It Ain't Over 'Til the Cash Register Rings

— April 01, 2003

Yo. Yo.

Peep this. Real Slim Shopper vs. Rappin' Retailer Dog. Shopping face off.

Real Slim wants some nice threads. Good price. Good fit. Cool. And maybe a thrill along the way. Retailer Dog wants a sale at the highest price point possible, but he's not really paying attention to his customer. Real Slim and his posse don't find what they want. "Retail Dog, you've got no game. We be geese." (We're outta here.)

Where am I going with this? I was reminded of the importance of pleasing the customer at a recent viewing of Eminem's semi-autobiographical movie "8 Mile." In one of the final scenes, the rapper's character comes up with the winning formula to take down his opponent and win the rap battle. He anticipates the negative, embarrassing things about him that his opponent will tell the audience, and shares them first. Beyond that, he's got some dirt on his opponent, information he knows his audience will relish. The audience - his "customers" - go wild. He emerges victorious.

Apparel retailers and vendors could learn something from this. They need to neutralize the negatives, anticipate consumer desires, and put it out there in a way that appeals to their target customers.

Alas, there is no simple solution for attracting customers. Good intuition, and even a little bit of luck, can tip the scales in anyone's favor when it comes to hitting fashion trends right. And supply chain initiatives have enabled many apparel firms to squeeze dollars and time out of their cycles.

But giving the customer exactly what she wants is often still an elusive goal.

In a recent interview with Scott Friend, vice chairman and president of ProfitLogic, he exclaimed: "Who cares about [saving] another $500 million in the supply chain? How are you going to get people to shop? How are you going to get people to give a hoot about your store?"

This is, truly, the ultimate challenge. Friend described a real-world scenario of how one company has tackled this issue head on. Toys R Us decided to focus on its Times Square store in New York City. It hired a former CEO of a big Canadian conglomerate - who also had previous experience running Toys R Us Canada - to be the store manager of just the Times Square store. And this new manager put on a show. He installed a theater, a Ferris wheel, and made Toys R Us not just a store, but an entertainment destination.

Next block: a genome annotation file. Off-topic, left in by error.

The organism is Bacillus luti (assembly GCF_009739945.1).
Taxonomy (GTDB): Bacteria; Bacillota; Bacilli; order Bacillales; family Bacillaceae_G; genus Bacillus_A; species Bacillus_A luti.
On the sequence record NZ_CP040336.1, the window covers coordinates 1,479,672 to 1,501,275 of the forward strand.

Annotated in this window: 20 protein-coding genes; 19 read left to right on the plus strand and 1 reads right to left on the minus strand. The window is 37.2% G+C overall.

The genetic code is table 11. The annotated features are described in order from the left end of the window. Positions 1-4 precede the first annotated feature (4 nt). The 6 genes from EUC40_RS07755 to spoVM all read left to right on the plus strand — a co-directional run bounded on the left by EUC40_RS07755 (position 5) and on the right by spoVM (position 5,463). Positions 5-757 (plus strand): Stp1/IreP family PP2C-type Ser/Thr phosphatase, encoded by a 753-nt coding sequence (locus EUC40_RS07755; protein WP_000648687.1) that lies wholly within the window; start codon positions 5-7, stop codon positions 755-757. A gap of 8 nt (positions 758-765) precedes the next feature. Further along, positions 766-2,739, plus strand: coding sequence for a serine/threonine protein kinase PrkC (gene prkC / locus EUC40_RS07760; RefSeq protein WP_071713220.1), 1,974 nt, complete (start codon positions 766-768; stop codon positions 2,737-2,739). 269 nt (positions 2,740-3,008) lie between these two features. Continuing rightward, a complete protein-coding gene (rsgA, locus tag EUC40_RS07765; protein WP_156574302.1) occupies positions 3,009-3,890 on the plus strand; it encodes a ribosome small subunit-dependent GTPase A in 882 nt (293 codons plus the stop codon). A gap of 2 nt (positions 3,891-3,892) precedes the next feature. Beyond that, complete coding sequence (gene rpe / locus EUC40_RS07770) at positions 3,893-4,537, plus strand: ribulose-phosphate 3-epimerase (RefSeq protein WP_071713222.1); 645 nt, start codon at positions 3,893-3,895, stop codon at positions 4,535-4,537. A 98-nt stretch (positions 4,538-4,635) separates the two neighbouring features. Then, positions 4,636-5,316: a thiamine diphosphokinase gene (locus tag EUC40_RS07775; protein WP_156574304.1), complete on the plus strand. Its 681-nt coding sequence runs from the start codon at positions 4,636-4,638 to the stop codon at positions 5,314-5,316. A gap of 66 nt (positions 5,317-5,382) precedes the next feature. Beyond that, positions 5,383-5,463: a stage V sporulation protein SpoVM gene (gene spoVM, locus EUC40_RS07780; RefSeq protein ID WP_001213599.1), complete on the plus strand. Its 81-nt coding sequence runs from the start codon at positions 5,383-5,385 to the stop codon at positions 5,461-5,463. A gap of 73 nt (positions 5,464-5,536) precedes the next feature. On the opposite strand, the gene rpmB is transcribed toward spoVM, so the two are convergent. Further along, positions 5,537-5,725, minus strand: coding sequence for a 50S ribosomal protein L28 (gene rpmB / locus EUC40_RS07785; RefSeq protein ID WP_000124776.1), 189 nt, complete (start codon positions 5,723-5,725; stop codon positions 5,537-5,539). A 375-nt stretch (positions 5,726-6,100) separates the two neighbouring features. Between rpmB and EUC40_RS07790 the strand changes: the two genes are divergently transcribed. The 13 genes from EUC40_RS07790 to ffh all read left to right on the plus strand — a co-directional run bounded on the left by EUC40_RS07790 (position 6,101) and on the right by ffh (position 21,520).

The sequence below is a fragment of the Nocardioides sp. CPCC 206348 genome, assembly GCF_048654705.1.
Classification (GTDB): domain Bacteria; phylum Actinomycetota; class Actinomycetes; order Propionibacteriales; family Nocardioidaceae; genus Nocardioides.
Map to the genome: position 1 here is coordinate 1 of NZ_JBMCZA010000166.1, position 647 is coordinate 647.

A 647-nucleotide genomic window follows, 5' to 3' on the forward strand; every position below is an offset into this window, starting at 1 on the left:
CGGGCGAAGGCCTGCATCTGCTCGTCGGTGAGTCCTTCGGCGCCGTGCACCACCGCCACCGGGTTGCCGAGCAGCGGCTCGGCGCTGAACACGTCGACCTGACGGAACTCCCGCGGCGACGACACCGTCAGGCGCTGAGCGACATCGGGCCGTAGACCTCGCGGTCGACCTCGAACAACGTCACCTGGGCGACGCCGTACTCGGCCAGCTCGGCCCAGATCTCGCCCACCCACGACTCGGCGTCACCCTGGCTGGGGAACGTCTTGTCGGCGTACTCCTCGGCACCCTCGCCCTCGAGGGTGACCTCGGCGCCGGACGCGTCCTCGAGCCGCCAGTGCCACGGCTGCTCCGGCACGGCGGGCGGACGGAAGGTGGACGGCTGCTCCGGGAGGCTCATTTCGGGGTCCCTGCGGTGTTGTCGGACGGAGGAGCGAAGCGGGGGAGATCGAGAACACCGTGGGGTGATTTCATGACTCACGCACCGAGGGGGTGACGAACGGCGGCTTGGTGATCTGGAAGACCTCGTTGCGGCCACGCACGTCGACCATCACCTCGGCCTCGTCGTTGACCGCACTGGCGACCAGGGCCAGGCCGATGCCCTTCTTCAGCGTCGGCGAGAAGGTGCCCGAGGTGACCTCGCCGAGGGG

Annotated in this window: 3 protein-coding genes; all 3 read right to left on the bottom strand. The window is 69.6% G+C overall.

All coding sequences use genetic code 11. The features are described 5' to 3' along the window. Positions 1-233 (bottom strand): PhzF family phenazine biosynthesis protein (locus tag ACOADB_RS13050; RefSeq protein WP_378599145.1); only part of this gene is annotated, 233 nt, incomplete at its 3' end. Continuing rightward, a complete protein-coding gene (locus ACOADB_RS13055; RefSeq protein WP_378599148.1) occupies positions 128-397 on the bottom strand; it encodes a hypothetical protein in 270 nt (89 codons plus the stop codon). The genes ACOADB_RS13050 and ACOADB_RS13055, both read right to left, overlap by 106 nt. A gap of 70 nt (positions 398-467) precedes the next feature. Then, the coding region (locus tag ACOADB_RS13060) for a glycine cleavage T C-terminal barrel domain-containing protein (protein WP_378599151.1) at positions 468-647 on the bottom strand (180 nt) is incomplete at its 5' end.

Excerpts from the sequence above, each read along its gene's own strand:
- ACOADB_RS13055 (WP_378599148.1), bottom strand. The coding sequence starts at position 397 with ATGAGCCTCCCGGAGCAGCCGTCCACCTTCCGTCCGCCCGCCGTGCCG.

This is merchandising at its best. Unfortunately, no retailer can afford to invest that much in each of its doors. Somehow, says Friend, you have to give the people at headquarters enough information about their customers to be able to run individual stores on a customized basis. "That's ultimately where cool systems that really understand demand down at the customer level, at the store and at the item level, can help," he says.

Most retailers have a vast storehouse of historical POS/consumer data at their fingertips. Mining this data for information and using it effectively is the challenge. See "Merchandising, Planning, Allocation: New Recipes for Success" in this issue for some examples of how apparel and soft goods firms are doing just that, thanks to their implementation of new strategies and IT solutions.

Knowing the customer better is the next frontier for apparel retailers and brands, who must have more than a speedy supply chain to attract customers to their stores. Part of this is providing a fun and pleasant place to shop. Part of it is having the right merchandise, and yet another element is catering to each customer and each store as an individual, rather than a number.

If retailers and vendors can use historical data to their advantage, they will be taking one more step in the right direction toward giving customers what they want. They will be heads and shoulders above their competition - and will have loyal customers for life.

Yo. That's phat. 


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